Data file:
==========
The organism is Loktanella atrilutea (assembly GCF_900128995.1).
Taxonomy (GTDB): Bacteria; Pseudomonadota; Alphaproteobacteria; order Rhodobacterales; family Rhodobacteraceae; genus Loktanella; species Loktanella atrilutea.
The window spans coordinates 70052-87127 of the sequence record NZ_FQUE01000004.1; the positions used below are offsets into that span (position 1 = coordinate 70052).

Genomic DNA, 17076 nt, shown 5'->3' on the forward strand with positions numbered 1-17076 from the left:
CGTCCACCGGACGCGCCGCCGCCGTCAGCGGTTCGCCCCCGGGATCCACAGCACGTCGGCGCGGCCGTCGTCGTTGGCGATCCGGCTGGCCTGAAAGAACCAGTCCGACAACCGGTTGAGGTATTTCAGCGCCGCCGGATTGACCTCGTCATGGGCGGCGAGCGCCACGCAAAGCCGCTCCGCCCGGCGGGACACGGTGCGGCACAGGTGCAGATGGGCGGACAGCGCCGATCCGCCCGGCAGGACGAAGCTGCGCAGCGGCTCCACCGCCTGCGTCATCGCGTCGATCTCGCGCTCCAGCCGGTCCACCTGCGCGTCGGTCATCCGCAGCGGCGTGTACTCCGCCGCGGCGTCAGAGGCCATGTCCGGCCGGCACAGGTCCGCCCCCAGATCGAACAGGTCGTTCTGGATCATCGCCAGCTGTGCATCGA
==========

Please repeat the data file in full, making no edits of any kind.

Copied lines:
The organism is Loktanella atrilutea (assembly GCF_900128995.1).
Taxonomy (GTDB): Bacteria; Pseudomonadota; Alphaproteobacteria; order Rhodobacterales; family Rhodobacteraceae; genus Loktanella; species Loktanella atrilutea.
The window spans coordinates 70052-87127 of the sequence record NZ_FQUE01000004.1; the positions used below are offsets into that span (position 1 = coordinate 70052).

Genomic DNA, 17076 nt, shown 5'->3' on the forward strand with positions numbered 1-17076 from the left:
CGTCCACCGGACGCGCCGCCGCCGTCAGCGGTTCGCCCCCGGGATCCACAGCACGTCGGCGCGGCCGTCGTCGTTGGCGATCCGGCTGGCCTGAAAGAACCAGTCCGACAACCGGTTGAGGTATTTCAGCGCCGCCGGATTGACCTCGTCATGGGCGGCGAGCGCCACGCAAAGCCGCTCCGCCCGGCGGGACACGGTGCGGCACAGGTGCAGATGGGCGGACAGCGCCGATCCGCCCGGCAGGACGAAGCTGCGCAGCGGCTCCACCGCCTGCGTCATCGCGTCGATCTCGCGCTCCAGCCGGTCCACCTGCGCGTCGGTCATCCGCAGCGGCGTGTACTCCGCCGCGGCGTCAGAGGCCATGTCCGGCCGGCACAGGTCCGCCCCCAGATCGAACAGGTCGTTCTGGATCATCGCCAGCTGTGCATCGA